Senate Budget Is More Irresponsible Than the House

The House of Representatives is expected to vote this week to adopt the Senate’s budget resolution, rather than support their own budget resolution and iron out the differences in a conference committee. The Senate budget is far more irresponsible than the House budget, and the House should not blindly accept it.

  House Budget Senate Budget
Balances the budget in ten years
Contains enough savings on paper that there would be a small surplus in 2027
Only achieves an “on-budget” surplus (excluding Social Security), leaving a $149 billion deficit in 2027
Requires tax cuts to be offset by spending cuts
Calls for revenue-neutral tax reform. Further tax cuts must be offset by spending cuts
Calls for a tax reform bill that increases deficits up to $1.5 trillion over 10 years
Provides for spending reductions
Includes reconciliation instructions for >$200 billion in savings over 10 years from 11 different committees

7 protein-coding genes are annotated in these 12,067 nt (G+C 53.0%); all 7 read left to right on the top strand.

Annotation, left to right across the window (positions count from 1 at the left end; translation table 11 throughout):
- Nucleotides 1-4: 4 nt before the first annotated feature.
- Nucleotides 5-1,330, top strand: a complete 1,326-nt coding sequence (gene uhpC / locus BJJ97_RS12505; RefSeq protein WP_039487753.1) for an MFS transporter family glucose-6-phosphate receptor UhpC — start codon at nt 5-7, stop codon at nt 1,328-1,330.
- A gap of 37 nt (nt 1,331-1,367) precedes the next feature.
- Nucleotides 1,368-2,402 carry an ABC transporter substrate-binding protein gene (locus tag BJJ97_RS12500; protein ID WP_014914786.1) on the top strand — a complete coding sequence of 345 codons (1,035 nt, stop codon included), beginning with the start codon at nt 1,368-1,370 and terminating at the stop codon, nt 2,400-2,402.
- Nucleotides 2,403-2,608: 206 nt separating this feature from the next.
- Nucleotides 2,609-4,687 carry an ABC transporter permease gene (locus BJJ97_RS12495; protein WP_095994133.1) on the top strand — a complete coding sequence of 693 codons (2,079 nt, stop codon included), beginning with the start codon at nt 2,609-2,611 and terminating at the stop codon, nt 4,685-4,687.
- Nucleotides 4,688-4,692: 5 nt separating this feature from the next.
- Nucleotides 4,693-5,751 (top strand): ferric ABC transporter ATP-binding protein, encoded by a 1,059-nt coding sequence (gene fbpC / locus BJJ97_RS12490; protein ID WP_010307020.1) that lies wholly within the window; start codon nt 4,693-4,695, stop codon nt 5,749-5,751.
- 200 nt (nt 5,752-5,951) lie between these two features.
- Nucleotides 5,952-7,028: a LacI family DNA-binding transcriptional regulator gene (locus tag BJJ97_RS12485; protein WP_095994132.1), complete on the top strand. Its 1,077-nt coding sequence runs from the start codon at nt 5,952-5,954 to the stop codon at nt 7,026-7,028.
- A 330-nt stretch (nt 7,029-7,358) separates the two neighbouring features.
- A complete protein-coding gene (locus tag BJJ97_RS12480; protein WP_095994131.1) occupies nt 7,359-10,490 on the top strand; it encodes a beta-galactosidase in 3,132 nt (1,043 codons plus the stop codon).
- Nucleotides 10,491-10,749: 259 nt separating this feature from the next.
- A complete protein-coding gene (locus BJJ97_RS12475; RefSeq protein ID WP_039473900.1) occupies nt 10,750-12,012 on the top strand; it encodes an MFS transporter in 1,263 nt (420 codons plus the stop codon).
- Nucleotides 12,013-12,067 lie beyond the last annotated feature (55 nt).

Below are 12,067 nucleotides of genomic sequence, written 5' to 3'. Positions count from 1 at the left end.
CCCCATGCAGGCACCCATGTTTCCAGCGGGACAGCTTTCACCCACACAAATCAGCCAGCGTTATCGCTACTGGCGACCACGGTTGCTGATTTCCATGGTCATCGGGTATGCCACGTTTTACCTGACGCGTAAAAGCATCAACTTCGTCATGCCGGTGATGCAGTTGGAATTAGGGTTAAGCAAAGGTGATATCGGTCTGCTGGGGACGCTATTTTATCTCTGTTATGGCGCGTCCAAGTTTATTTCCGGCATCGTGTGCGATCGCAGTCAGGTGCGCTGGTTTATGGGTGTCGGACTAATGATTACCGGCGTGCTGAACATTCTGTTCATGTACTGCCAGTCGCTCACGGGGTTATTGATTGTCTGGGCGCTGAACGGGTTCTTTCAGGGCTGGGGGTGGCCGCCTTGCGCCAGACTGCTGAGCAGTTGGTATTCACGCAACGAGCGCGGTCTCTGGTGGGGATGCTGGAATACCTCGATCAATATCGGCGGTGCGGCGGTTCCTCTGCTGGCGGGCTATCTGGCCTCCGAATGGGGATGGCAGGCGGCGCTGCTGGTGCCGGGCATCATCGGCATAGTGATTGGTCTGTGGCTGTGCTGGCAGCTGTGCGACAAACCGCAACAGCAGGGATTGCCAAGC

Minimum required savings target is just $1 billion (out of $47 trillion possible spending), from one committee
Establishes a process to reduce deficits
Net likely impact of reconciliation instructions would be at least $230 billion savings over 10 years
Net likely impact of reconciliation instructions could be $1.8 trillion in additional deficits over 10 years
Offsets increased discretionary spending above caps
Increases defense spending, but by a smaller amount than the mandatory savings it calls for
Allows defense spending to be increased without offsets
CRFB Summary Here Here

Analysis: How the House and Senate Budgets Stack Up

Release: A Tale of Two Budgets

The House budget’s reconciliation instructions would reduce deficits; the Senate budget’s would increase them.